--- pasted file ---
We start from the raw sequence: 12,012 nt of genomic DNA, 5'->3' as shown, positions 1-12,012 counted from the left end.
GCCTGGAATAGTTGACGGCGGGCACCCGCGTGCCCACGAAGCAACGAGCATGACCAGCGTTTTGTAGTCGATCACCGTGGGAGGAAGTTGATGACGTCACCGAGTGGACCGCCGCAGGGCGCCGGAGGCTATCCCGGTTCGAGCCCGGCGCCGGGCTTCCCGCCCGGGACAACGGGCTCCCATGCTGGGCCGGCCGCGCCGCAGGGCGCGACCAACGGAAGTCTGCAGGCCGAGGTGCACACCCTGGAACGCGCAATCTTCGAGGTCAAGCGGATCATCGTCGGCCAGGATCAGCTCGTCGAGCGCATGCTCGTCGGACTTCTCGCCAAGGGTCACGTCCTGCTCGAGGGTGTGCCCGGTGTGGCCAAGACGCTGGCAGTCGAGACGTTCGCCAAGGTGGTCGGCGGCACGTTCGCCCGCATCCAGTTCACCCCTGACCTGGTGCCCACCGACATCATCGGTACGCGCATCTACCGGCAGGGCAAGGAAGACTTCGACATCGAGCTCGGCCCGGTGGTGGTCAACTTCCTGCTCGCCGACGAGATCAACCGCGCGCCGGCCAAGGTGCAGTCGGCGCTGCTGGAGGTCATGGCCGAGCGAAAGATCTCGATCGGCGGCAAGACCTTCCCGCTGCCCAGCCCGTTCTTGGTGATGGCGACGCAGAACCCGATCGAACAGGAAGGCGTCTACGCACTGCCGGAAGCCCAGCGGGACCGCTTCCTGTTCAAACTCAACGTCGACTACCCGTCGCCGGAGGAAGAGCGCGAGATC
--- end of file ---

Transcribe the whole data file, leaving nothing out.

We start from the raw sequence: 12,012 nt of genomic DNA, 5'->3' as shown, positions 1-12,012 counted from the left end.
GCCTGGAATAGTTGACGGCGGGCACCCGCGTGCCCACGAAGCAACGAGCATGACCAGCGTTTTGTAGTCGATCACCGTGGGAGGAAGTTGATGACGTCACCGAGTGGACCGCCGCAGGGCGCCGGAGGCTATCCCGGTTCGAGCCCGGCGCCGGGCTTCCCGCCCGGGACAACGGGCTCCCATGCTGGGCCGGCCGCGCCGCAGGGCGCGACCAACGGAAGTCTGCAGGCCGAGGTGCACACCCTGGAACGCGCAATCTTCGAGGTCAAGCGGATCATCGTCGGCCAGGATCAGCTCGTCGAGCGCATGCTCGTCGGACTTCTCGCCAAGGGTCACGTCCTGCTCGAGGGTGTGCCCGGTGTGGCCAAGACGCTGGCAGTCGAGACGTTCGCCAAGGTGGTCGGCGGCACGTTCGCCCGCATCCAGTTCACCCCTGACCTGGTGCCCACCGACATCATCGGTACGCGCATCTACCGGCAGGGCAAGGAAGACTTCGACATCGAGCTCGGCCCGGTGGTGGTCAACTTCCTGCTCGCCGACGAGATCAACCGCGCGCCGGCCAAGGTGCAGTCGGCGCTGCTGGAGGTCATGGCCGAGCGAAAGATCTCGATCGGCGGCAAGACCTTCCCGCTGCCCAGCCCGTTCTTGGTGATGGCGACGCAGAACCCGATCGAACAGGAAGGCGTCTACGCACTGCCGGAAGCCCAGCGGGACCGCTTCCTGTTCAAACTCAACGTCGACTACCCGTCGCCGGAGGAAGAGCGCGAGATC